Tuesday, 28 April 2015

Nepalese medicine

was the topic of a two part documentary the Senior Cat and I saw last year. 
We watch almost no television and we miss the wonderful Global Village programme that was used to air this documentary. Trying to remember the details is frustrating. 
The documentary looked at "amchi"- also the name of the shamans who use it - a form of traditional herbal medicine.  It is used in the western area of Nepal and is not, as many people like to believe, superstitious nonsense. It is firmly rooted (if I may use that term) in tradition that has been found to be or is believed to be effective.
Of course there are spiritual practices which go with it but the plants which are used do have pharmacological effects. (Yes, they do us cannabis sativa but they do not abuse it in the way that some in the west do.)
The spiritual practices which go with the use of these plants are also interesting. They require a belief in the efficacy of the use of the plants. If you do not believe then the healing properties of the plants will not be as effective. It is a common idea in traditional medicine of course.
T - the doctor I have been talking about -  has had to learn something about traditional medicine. When he goes there he works with the village amchi. It is part of the reason for his success. He has been willing to listen and learn from a man who knows the villagers well.  T also needs his help in a place which has only the most basic of operating equipment.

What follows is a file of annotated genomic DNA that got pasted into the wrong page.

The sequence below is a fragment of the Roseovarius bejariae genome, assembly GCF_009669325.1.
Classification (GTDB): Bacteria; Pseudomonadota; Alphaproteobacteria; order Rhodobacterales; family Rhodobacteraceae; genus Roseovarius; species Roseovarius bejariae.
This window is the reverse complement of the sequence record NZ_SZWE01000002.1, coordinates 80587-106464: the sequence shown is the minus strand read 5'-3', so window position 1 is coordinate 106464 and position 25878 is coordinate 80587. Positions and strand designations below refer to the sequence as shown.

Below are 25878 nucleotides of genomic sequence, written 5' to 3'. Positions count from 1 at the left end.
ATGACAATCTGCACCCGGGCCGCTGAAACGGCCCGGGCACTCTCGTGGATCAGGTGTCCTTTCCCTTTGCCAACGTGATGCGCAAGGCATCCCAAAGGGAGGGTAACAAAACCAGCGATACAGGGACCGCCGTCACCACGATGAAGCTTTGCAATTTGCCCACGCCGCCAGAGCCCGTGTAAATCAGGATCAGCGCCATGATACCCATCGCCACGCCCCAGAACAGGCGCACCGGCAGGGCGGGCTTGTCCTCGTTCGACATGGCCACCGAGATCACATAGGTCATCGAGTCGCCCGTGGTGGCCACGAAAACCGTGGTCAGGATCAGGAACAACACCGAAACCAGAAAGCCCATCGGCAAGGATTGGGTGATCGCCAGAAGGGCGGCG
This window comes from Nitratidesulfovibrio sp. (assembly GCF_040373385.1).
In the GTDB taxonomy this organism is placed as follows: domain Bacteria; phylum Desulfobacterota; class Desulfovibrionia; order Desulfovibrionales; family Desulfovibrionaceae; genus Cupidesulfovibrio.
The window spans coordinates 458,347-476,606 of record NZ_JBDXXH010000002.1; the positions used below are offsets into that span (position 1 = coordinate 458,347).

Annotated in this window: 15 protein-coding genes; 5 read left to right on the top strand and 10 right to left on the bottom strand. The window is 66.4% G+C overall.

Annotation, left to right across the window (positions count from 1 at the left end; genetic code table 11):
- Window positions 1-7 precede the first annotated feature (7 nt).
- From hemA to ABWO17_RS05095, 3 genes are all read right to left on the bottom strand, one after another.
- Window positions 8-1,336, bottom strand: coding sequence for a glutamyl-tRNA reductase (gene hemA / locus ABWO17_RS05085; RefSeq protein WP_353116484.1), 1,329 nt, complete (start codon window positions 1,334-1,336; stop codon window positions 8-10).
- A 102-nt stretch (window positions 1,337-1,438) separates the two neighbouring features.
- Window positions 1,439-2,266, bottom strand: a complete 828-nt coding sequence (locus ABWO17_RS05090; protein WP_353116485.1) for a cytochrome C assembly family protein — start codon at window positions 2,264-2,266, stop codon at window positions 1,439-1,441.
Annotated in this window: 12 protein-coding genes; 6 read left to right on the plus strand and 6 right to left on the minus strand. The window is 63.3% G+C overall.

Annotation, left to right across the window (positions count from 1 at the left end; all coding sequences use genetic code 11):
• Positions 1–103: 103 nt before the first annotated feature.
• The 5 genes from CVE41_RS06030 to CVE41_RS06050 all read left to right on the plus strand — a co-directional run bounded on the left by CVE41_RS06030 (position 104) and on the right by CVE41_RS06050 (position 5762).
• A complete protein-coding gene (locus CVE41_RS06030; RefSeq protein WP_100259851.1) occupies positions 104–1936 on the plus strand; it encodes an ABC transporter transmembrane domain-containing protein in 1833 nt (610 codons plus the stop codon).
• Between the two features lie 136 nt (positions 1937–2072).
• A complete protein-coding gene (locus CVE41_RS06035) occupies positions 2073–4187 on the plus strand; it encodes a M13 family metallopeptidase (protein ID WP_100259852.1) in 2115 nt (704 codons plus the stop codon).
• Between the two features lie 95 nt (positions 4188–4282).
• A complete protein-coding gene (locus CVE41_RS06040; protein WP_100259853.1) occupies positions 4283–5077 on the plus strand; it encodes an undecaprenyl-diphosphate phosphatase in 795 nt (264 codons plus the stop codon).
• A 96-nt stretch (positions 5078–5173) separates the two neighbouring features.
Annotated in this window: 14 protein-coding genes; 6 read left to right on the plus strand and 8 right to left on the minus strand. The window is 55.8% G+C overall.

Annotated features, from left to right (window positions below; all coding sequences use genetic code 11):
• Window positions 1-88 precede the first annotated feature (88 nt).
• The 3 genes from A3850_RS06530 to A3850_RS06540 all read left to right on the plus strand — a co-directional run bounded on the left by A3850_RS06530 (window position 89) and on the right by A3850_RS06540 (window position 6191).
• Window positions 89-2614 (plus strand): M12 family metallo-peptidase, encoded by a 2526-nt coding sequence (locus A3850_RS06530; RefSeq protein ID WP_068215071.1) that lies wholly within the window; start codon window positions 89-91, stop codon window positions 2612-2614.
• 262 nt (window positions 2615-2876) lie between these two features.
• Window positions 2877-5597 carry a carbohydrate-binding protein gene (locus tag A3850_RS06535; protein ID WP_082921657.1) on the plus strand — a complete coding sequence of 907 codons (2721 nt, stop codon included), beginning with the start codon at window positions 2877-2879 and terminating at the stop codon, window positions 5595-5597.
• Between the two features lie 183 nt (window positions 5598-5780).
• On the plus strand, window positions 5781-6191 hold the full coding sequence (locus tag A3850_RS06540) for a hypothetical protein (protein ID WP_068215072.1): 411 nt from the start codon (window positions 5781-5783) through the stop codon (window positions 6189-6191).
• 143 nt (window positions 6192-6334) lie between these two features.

The village amchi looks after almost a thousand people in the village and the surrounding area. He also has to collect the plants and make the medicines. He now has an apprentice but it will be some years before that young man is considered fit to work alone.
Here we call and make an appointment to go and see our GP. We grumble about having to go there and wait. We grumble when the doctor is late. We grumble at the price of filling the prescription. We grumble when we are not almost instantly better. 
There the amchi will often go to the home of the person after a message has been taken to him. People will wait unless there has been an accident and urgent assistance is required. They do not, so I am told, grumble. The medicine is given to them and they pay what they can later  - and sometimes not at all. They know that recovery takes time - and thinking positively.
Our approach to our health is quite different. T says he is a better doctor for having to learn to work in other ways. 
Perhaps the rest of us can learn something from it as well.   

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